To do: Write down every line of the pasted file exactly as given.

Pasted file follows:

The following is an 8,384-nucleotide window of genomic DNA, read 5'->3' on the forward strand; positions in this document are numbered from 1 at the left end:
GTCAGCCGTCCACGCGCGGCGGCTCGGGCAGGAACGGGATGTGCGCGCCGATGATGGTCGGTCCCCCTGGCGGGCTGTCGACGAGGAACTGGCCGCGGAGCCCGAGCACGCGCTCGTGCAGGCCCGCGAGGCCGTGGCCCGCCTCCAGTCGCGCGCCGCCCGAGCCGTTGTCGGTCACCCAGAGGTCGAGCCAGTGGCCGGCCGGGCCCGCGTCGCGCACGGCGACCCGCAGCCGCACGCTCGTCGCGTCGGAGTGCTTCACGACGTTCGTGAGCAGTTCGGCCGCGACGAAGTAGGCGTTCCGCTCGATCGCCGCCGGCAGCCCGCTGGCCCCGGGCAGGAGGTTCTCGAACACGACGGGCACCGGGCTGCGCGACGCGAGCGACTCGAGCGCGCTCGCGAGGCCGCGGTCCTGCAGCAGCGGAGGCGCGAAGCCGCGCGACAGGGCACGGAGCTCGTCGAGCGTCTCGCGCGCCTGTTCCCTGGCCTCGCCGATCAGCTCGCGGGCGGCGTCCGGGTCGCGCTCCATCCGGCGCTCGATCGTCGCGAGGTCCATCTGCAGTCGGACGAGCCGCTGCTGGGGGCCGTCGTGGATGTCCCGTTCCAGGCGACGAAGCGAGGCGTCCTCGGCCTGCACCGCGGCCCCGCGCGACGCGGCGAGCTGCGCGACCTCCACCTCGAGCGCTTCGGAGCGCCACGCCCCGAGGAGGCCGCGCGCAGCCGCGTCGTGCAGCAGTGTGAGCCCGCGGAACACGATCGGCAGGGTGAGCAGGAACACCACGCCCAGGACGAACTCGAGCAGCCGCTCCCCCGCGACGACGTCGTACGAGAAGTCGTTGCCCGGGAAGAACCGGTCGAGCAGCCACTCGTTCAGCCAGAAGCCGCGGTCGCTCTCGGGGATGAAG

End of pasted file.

The following is an 8,384-nucleotide window of genomic DNA, read 5'->3' on the forward strand; positions in this document are numbered from 1 at the left end:
GTCAGCCGTCCACGCGCGGCGGCTCGGGCAGGAACGGGATGTGCGCGCCGATGATGGTCGGTCCCCCTGGCGGGCTGTCGACGAGGAACTGGCCGCGGAGCCCGAGCACGCGCTCGTGCAGGCCCGCGAGGCCGTGGCCCGCCTCCAGTCGCGCGCCGCCCGAGCCGTTGTCGGTCACCCAGAGGTCGAGCCAGTGGCCGGCCGGGCCCGCGTCGCGCACGGCGACCCGCAGCCGCACGCTCGTCGCGTCGGAGTGCTTCACGACGTTCGTGAGCAGTTCGGCCGCGACGAAGTAGGCGTTCCGCTCGATCGCCGCCGGCAGCCCGCTGGCCCCGGGCAGGAGGTTCTCGAACACGACGGGCACCGGGCTGCGCGACGCGAGCGACTCGAGCGCGCTCGCGAGGCCGCGGTCCTGCAGCAGCGGAGGCGCGAAGCCGCGCGACAGGGCACGGAGCTCGTCGAGCGTCTCGCGCGCCTGTTCCCTGGCCTCGCCGATCAGCTCGCGGGCGGCGTCCGGGTCGCGCTCCATCCGGCGCTCGATCGTCGCGAGGTCCATCTGCAGTCGGACGAGCCGCTGCTGGGGGCCGTCGTGGATGTCCCGTTCCAGGCGACGAAGCGAGGCGTCCTCGGCCTGCACCGCGGCCCCGCGCGACGCGGCGAGCTGCGCGACCTCCACCTCGAGCGCTTCGGAGCGCCACGCCCCGAGGAGGCCGCGCGCAGCCGCGTCGTGCAGCAGTGTGAGCCCGCGGAACACGATCGGCAGGGTGAGCAGGAACACCACGCCCAGGACGAACTCGAGCAGCCGCTCCCCCGCGACGACGTCGTACGAGAAGTCGTTGCCCGGGAAGAACCGGTCGAGCAGCCACTCGTTCAGCCAGAAGCCGCGGTCGCTCTCGGGGATGAAG